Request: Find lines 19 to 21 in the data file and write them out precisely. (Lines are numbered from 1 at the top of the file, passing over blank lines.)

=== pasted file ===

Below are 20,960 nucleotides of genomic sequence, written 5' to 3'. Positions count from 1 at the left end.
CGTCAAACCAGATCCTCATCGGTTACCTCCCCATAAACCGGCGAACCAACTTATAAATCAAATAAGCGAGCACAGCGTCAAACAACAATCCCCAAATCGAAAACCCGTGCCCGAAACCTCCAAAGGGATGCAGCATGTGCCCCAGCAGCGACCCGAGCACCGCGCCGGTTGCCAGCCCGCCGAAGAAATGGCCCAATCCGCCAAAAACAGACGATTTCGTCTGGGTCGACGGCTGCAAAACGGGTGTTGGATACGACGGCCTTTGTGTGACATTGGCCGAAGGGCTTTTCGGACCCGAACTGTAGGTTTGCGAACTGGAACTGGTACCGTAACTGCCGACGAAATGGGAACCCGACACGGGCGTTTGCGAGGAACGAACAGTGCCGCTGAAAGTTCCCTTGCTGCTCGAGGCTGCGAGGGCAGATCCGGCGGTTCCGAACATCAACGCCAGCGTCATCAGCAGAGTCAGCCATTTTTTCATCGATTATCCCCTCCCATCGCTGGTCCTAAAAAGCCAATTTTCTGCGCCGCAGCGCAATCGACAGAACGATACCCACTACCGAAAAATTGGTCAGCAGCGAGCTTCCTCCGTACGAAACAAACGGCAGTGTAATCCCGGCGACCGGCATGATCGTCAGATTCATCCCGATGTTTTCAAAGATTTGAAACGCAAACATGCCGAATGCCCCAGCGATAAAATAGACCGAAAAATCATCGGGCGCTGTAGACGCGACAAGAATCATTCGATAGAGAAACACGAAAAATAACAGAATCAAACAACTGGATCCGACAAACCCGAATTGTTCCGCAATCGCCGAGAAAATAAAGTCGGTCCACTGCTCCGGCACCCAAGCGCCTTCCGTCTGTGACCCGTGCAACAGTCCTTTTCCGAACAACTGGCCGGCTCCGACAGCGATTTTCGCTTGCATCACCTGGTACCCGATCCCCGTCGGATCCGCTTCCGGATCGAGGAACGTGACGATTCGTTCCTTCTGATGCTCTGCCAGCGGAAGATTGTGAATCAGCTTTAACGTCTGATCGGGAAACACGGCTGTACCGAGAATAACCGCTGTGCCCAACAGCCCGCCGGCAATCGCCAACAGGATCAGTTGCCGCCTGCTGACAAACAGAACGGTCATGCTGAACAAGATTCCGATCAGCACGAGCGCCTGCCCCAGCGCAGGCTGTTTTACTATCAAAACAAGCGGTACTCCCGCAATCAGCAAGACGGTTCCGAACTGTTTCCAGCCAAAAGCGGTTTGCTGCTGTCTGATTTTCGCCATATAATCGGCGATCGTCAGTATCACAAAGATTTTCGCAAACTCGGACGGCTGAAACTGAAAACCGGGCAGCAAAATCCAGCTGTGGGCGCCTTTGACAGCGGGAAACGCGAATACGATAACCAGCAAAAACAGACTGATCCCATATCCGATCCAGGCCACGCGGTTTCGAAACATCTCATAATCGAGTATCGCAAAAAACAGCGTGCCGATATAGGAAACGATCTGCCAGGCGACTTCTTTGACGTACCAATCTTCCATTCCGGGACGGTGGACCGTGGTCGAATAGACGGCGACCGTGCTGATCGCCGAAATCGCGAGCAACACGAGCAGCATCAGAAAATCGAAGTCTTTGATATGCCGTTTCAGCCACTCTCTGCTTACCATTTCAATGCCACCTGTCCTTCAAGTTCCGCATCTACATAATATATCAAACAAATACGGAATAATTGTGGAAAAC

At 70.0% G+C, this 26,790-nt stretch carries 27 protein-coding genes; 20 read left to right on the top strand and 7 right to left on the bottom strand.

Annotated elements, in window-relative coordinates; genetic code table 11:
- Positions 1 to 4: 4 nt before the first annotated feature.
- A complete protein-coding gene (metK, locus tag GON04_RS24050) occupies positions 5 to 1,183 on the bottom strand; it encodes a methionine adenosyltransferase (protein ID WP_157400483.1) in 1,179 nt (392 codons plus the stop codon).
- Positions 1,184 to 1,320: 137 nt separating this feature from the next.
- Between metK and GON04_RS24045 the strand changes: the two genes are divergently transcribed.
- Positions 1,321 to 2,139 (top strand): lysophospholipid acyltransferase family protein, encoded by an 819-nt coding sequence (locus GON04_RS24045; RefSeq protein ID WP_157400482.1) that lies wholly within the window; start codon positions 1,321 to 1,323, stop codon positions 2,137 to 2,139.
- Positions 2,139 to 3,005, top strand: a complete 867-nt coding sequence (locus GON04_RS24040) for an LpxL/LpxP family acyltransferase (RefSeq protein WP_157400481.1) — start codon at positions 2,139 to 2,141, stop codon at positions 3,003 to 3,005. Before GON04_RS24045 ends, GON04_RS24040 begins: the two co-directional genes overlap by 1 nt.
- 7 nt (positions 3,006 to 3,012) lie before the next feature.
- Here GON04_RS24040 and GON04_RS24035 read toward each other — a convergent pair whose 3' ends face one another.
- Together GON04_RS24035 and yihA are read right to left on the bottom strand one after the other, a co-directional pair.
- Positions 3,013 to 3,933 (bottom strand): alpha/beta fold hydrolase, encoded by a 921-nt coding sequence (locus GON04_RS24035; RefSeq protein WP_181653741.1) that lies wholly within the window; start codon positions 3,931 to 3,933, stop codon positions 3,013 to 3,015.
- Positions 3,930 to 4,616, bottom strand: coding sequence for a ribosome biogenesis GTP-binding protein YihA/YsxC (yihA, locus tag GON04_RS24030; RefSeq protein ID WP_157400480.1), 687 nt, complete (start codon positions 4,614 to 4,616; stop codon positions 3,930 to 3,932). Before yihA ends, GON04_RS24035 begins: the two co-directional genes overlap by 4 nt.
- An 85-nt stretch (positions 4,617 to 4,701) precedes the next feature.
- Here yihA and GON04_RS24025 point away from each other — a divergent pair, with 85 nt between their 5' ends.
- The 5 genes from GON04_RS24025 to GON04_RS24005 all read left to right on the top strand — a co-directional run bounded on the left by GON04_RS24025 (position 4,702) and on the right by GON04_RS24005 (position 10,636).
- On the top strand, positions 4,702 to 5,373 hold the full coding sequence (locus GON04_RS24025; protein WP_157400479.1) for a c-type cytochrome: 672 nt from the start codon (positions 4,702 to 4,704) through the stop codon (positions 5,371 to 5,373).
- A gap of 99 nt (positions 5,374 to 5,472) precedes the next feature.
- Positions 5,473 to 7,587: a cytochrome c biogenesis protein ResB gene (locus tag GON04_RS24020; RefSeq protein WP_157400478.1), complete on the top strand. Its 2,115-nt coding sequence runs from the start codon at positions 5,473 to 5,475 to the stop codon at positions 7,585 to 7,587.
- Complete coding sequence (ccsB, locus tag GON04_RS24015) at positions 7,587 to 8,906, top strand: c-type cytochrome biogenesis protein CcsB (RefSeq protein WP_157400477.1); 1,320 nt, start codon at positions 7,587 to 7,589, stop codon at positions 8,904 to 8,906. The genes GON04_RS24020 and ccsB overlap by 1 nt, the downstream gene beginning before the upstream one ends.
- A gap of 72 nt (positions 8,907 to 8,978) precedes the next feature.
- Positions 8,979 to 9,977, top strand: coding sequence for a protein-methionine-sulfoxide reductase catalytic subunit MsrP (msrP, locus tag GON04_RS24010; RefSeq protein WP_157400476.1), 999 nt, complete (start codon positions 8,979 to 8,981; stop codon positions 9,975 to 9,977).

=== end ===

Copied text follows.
- On the top strand, positions 4,702 to 5,373 hold the full coding sequence (locus GON04_RS24025; protein WP_157400479.1) for a c-type cytochrome: 672 nt from the start codon (positions 4,702 to 4,704) through the stop codon (positions 5,371 to 5,373).
- A gap of 99 nt (positions 5,374 to 5,472) precedes the next feature.
- Positions 5,473 to 7,587: a cytochrome c biogenesis protein ResB gene (locus tag GON04_RS24020; RefSeq protein WP_157400478.1), complete on the top strand. Its 2,115-nt coding sequence runs from the start codon at positions 5,473 to 5,475 to the stop codon at positions 7,585 to 7,587.